How do you communicate with your employees, peers, bosses, and customers? What words, expressions, and nonverbal cues do you use? How do they communicate in return?
Low-Context and High Context communication
I want to bring the concepts closer to home. As a leader within an organization, you’re just as likely to deal with individuals with a varying degree of cultural influences.
Circumstances may dictate that one form of communication is necessary over the other. Are you aware of your own preference and does this affect how you interpret your interaction with the other person?
What is Low-Context and High Context Communication?
Anthropologist Edward Hall is credited for coming up with the concept of Low-Context and High-Context cultures to describe commonly held behaviors in a society. The concept was developed around 1969. There are five areas of focus:
- How people relate to each other
- How people communicate
- How people treat space
- How people treat time
- How people learn
Low-context communication is more direct by saying exactly what one means and expecting actions on what was specifically said.
High-context communication is less what is said and more what is interpreted by nonverbal cues and circumstances surrounding the interaction.
Who’s speaking to you?
“Communication is at the heart of all organizational operations and international relations. It is the most important tool we have for getting things done. It is the basis for understanding, cooperation, and action.”Moran, R. T., Harris, P. R., & Moran, S. V. (2010). Managing cultural differences. Amsterdam: Elsevier/Butterworth-Heinemann. 44.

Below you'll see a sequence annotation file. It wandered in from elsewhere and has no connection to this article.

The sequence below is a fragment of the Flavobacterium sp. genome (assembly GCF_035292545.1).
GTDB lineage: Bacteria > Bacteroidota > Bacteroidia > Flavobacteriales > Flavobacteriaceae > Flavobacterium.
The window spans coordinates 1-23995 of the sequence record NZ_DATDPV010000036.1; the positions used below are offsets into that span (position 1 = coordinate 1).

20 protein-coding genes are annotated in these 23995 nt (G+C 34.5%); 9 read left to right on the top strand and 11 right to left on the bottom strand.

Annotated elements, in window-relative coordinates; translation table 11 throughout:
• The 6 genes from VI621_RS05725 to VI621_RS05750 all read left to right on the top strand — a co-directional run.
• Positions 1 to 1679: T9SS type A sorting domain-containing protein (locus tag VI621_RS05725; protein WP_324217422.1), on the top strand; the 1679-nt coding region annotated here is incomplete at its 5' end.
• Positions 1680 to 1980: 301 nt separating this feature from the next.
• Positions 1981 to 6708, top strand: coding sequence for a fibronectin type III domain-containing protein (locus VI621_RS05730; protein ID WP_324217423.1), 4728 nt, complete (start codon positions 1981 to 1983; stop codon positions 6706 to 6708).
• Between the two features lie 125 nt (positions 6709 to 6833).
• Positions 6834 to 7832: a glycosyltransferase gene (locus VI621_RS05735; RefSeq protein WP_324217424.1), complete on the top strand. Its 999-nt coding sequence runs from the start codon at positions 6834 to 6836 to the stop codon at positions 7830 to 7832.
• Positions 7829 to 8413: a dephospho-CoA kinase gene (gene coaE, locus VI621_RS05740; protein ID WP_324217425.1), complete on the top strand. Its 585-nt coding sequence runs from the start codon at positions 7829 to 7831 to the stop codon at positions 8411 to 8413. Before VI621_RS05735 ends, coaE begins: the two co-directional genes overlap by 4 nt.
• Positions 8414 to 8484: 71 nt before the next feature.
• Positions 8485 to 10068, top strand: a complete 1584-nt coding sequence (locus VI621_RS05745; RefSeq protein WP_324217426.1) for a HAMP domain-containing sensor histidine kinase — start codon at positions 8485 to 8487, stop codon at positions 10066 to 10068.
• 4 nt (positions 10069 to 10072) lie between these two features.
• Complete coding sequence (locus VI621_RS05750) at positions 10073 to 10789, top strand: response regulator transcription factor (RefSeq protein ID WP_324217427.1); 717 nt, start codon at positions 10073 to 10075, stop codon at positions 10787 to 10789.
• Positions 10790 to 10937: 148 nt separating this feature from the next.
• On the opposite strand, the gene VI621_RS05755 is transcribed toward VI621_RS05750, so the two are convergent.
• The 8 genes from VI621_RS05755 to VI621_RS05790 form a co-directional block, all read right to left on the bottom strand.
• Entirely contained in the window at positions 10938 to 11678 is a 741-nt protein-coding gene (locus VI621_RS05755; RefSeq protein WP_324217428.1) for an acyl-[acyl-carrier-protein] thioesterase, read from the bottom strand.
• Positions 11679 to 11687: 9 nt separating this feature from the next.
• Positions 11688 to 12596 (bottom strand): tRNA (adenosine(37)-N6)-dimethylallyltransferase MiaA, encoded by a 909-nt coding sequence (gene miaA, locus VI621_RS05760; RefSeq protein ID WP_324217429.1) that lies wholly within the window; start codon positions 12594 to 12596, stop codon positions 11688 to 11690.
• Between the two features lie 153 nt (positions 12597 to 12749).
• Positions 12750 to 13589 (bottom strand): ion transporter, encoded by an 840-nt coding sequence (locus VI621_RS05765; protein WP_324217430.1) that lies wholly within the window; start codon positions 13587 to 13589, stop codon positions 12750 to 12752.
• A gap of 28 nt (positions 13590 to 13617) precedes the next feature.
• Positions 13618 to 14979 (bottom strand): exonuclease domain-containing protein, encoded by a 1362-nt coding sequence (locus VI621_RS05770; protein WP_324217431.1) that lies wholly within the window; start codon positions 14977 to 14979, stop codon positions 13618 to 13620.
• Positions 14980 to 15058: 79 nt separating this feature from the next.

Within your organization, you’re working with multiple communication styles. It’s helpful to be aware of their preferred context so you can adapt your style to have the most effective interaction.
Have you ever had a conversation with the IT guy and had to break down your conversation into short, step-by-step points to get to the final request/task?
How about the simple question you wanted to ask an HR team member and it turned into a fifteen minute conversation around family?
Organizational functions take on a cultural dynamic of their own.
Here’s how I’ve come to align the functions across the spectrum of low-context and high-context cultures. So when you’re preparing to have a conversation, think about where that individual resides from either their cultural upbringing or the function in which they’ve chosen their career:
What is your context preference?
In business, we are communicating daily. Are you aware of your preferred context? Think about the conversations and interactions you’ve had with peers, bosses or employees? Are you more direct or indirect?
When helping coach, train or develop, low-context communication clearly outlines expectations and helps in work assignments. When introducing a new process, step-by-step instruction is ideal.
With personnel issues, shift to high-context communication and become more aware of the individual’s body language and nonverbal cues when discussing a serious situation or one in which there is no clear process.
Bringing it all together
The Cultural Context Inventory by Claire Halverson helped me understand how I am able to bounce between Low and High Context communication. With a score of a 35/33 High/Low Context, I am able to communicate with an indirect employee and help a computer programmer understand what process steps were missed.
It probably doesn’t hurt that I spent 2 years in Japan working within a high- context culture and trained in the military where low-context communication is the communication style.
In no way does this define who we are, but it helps us understand a little better how our preferences can shape our leadership. By understanding a little more about ourselves and those around us, we are becoming better leaders.